Monday, December 31, 2012

Another Year, as the Mother of a Drug Addict...Out with Old, In with the New

Today, is the last day of 2012.  It's a quiet morning and I finally have some "me" time to sit, reflect, pray and just "be".  

Gosh, it's been a very long time since I've written a blog post. I must appear to have abandoned my blog. That hasn't been my intention. After all, I've invested a lot of time, and money (having it professionally designed.) I have poured out my heart and soul, and have documented my experience as the mother of a drug addict. So, why am I not blogging much? I have been blessed to receive emails, or posts, from people whose lives are being ripped apart by the scourge of drug addiction. When I read those emails, I feel so bad for them. I want, so much, to have just the right words to say-- to give them comfort and hope. I'm embarrassed to say, that I've gone silent. Again.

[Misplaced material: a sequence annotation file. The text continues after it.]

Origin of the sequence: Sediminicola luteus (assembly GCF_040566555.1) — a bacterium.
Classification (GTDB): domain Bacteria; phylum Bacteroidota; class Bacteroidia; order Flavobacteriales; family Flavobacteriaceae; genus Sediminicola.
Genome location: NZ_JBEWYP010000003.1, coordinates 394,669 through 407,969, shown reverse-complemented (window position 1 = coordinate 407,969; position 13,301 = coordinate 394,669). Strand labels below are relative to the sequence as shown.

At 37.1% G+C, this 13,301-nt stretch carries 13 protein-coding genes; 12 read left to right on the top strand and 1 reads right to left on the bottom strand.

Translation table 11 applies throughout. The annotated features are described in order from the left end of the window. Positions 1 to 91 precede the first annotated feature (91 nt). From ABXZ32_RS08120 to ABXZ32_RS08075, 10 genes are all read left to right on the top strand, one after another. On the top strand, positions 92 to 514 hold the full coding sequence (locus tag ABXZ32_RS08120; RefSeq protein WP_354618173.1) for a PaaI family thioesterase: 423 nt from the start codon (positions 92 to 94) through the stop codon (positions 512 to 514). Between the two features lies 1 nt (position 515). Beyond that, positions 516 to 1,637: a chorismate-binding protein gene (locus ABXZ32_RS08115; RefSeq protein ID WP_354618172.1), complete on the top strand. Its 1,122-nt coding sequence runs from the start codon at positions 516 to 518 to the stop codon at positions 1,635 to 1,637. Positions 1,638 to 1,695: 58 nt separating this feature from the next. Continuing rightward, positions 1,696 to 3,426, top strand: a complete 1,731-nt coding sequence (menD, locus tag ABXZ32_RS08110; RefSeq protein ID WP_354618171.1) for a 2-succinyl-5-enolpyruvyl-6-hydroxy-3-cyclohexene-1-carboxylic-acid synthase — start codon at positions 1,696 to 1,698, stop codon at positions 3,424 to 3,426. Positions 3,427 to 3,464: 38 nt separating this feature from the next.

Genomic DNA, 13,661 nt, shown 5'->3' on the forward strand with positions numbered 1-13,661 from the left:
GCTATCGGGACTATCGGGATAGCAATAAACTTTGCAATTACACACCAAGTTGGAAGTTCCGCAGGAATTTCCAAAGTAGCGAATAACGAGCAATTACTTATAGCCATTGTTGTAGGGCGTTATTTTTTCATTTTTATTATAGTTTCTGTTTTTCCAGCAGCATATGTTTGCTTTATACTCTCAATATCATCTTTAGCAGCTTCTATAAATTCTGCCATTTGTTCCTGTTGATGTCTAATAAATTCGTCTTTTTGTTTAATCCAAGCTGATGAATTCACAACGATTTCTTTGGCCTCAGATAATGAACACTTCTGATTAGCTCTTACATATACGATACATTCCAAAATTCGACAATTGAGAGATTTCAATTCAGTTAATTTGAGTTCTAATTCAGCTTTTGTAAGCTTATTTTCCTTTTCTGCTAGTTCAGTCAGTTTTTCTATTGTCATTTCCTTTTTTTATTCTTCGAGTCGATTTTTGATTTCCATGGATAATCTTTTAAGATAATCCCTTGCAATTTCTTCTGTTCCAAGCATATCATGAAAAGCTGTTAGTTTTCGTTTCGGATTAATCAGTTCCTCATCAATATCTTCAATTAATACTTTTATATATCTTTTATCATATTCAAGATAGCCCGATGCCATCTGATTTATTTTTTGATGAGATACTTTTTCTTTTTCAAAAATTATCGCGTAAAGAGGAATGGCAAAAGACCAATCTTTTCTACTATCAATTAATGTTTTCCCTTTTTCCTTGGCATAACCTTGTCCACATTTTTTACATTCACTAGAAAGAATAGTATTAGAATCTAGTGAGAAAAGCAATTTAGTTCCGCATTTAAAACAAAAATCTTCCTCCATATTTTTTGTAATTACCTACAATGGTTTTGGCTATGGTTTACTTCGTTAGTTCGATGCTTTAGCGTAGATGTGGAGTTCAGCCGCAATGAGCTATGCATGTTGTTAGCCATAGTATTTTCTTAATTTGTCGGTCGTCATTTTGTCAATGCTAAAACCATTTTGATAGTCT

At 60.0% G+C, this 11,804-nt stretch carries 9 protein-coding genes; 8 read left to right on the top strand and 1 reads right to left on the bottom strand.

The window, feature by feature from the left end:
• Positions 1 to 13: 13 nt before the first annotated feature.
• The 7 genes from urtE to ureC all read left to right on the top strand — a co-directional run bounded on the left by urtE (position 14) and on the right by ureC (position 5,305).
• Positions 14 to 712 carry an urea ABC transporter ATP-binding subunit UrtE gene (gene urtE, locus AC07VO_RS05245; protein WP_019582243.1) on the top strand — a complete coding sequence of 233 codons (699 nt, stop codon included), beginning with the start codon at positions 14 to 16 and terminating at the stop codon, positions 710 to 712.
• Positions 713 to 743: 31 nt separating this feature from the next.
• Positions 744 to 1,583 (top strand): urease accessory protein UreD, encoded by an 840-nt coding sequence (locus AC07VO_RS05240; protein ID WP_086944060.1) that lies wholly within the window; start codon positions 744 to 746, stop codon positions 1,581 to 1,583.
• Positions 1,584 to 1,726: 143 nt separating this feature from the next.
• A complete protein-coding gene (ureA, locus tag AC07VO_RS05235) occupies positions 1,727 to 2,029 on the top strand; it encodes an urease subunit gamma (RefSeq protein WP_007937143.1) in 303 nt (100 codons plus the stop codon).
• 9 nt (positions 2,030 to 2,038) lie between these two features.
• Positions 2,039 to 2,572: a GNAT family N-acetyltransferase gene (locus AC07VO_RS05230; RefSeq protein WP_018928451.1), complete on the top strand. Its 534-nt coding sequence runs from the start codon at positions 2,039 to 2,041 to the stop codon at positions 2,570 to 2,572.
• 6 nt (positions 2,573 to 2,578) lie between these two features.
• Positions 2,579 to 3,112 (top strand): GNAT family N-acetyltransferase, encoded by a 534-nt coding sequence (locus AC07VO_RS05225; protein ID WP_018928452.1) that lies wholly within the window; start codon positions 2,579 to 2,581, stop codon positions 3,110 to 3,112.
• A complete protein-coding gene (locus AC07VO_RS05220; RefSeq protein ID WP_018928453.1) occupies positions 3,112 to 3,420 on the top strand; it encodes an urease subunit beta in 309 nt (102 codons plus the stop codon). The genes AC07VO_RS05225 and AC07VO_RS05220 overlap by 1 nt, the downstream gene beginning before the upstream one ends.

I think it's because I have come to peace about my son's situation. It wasn't easy, I can promise you. I try not to do this, very often-- but, if I do allow myself to go back to 2008,  I can almost recreate that feeling of helplessness. I can remember the shock and horror of it all.

My son's drug addiction put a lot of stress in my marriage. I learned things about myself, I didn't realize. My relationship with my son was so fragile, and we were not getting along at all. I felt like I was such a total failure.

For you-- if you have stumbled across  this blog post-- and you are in the throes of it you, or someone you love-- my message to you is that there is hope.  The best advice I can give, to a person who is watching someone's life being destroyed by addiction is this-- take care of you.

When addiction comes into your life,  it can bring out the worst in everyone.  I might upset a few people who read this, but I'm going to make this raw and honest.  I was guilty of this, and it shows in my earliest posts. Ready?